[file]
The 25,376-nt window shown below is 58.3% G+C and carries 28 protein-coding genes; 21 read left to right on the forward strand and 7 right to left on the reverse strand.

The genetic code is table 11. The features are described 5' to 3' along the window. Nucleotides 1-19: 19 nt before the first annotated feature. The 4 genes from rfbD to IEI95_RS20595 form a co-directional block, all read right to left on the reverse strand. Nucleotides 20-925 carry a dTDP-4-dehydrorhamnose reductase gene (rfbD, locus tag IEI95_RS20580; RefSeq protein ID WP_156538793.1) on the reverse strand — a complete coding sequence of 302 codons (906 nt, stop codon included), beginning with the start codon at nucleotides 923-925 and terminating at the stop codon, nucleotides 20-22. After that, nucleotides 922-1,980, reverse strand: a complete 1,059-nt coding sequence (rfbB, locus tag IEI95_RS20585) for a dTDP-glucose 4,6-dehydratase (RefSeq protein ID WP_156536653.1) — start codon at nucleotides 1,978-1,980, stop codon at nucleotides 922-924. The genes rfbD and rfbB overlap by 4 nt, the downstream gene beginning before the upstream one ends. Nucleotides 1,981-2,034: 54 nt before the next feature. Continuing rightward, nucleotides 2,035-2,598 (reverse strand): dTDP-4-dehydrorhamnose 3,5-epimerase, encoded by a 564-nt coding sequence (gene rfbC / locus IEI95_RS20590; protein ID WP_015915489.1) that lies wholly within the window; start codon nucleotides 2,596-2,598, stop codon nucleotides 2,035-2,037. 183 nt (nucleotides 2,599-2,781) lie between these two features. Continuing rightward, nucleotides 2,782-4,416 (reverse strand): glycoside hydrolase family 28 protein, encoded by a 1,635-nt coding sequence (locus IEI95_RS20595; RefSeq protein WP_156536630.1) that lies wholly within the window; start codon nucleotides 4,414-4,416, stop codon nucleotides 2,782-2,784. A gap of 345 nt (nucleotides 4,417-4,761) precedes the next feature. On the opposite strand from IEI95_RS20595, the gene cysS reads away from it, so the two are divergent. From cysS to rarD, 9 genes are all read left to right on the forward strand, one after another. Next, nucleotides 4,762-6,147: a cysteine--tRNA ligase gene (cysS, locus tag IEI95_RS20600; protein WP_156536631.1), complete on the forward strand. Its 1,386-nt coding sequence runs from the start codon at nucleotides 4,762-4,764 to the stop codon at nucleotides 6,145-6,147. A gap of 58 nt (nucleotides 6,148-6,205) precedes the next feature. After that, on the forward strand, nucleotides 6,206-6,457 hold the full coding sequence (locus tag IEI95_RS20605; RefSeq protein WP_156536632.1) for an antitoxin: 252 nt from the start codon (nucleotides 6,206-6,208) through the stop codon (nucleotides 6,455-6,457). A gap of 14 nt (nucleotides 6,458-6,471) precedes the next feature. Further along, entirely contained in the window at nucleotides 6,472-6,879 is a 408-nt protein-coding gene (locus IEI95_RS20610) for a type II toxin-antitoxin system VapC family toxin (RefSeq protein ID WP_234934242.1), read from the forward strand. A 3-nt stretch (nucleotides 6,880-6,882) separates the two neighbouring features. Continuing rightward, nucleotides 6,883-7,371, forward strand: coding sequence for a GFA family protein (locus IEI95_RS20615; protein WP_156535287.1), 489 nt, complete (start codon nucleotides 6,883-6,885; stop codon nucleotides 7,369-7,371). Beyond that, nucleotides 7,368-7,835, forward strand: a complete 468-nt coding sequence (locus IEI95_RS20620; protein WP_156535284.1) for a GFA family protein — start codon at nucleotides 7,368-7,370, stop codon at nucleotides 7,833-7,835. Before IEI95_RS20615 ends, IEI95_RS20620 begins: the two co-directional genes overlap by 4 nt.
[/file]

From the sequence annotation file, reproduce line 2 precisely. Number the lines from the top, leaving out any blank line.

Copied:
The genetic code is table 11. The features are described 5' to 3' along the window. Nucleotides 1-19: 19 nt before the first annotated feature. The 4 genes from rfbD to IEI95_RS20595 form a co-directional block, all read right to left on the reverse strand. Nucleotides 20-925 carry a dTDP-4-dehydrorhamnose reductase gene (rfbD, locus tag IEI95_RS20580; RefSeq protein ID WP_156538793.1) on the reverse strand — a complete coding sequence of 302 codons (906 nt, stop codon included), beginning with the start codon at nucleotides 923-925 and terminating at the stop codon, nucleotides 20-22. After that, nucleotides 922-1,980, reverse strand: a complete 1,059-nt coding sequence (rfbB, locus tag IEI95_RS20585) for a dTDP-glucose 4,6-dehydratase (RefSeq protein ID WP_156536653.1) — start codon at nucleotides 1,978-1,980, stop codon at nucleotides 922-924. The genes rfbD and rfbB overlap by 4 nt, the downstream gene beginning before the upstream one ends. Nucleotides 1,981-2,034: 54 nt before the next feature. Continuing rightward, nucleotides 2,035-2,598 (reverse strand): dTDP-4-dehydrorhamnose 3,5-epimerase, encoded by a 564-nt coding sequence (gene rfbC / locus IEI95_RS20590; protein ID WP_015915489.1) that lies wholly within the window; start codon nucleotides 2,596-2,598, stop codon nucleotides 2,035-2,037. 183 nt (nucleotides 2,599-2,781) lie between these two features. Continuing rightward, nucleotides 2,782-4,416 (reverse strand): glycoside hydrolase family 28 protein, encoded by a 1,635-nt coding sequence (locus IEI95_RS20595; RefSeq protein WP_156536630.1) that lies wholly within the window; start codon nucleotides 4,414-4,416, stop codon nucleotides 2,782-2,784. A gap of 345 nt (nucleotides 4,417-4,761) precedes the next feature. On the opposite strand from IEI95_RS20595, the gene cysS reads away from it, so the two are divergent. From cysS to rarD, 9 genes are all read left to right on the forward strand, one after another. Next, nucleotides 4,762-6,147: a cysteine--tRNA ligase gene (cysS, locus tag IEI95_RS20600; protein WP_156536631.1), complete on the forward strand. Its 1,386-nt coding sequence runs from the start codon at nucleotides 4,762-4,764 to the stop codon at nucleotides 6,145-6,147. A gap of 58 nt (nucleotides 6,148-6,205) precedes the next feature. After that, on the forward strand, nucleotides 6,206-6,457 hold the full coding sequence (locus tag IEI95_RS20605; RefSeq protein WP_156536632.1) for an antitoxin: 252 nt from the start codon (nucleotides 6,206-6,208) through the stop codon (nucleotides 6,455-6,457). A gap of 14 nt (nucleotides 6,458-6,471) precedes the next feature. Further along, entirely contained in the window at nucleotides 6,472-6,879 is a 408-nt protein-coding gene (locus IEI95_RS20610) for a type II toxin-antitoxin system VapC family toxin (RefSeq protein ID WP_234934242.1), read from the forward strand. A 3-nt stretch (nucleotides 6,880-6,882) separates the two neighbouring features. Continuing rightward, nucleotides 6,883-7,371, forward strand: coding sequence for a GFA family protein (locus IEI95_RS20615; protein WP_156535287.1), 489 nt, complete (start codon nucleotides 6,883-6,885; stop codon nucleotides 7,369-7,371). Beyond that, nucleotides 7,368-7,835, forward strand: a complete 468-nt coding sequence (locus IEI95_RS20620; protein WP_156535284.1) for a GFA family protein — start codon at nucleotides 7,368-7,370, stop codon at nucleotides 7,833-7,835. Before IEI95_RS20615 ends, IEI95_RS20620 begins: the two co-directional genes overlap by 4 nt.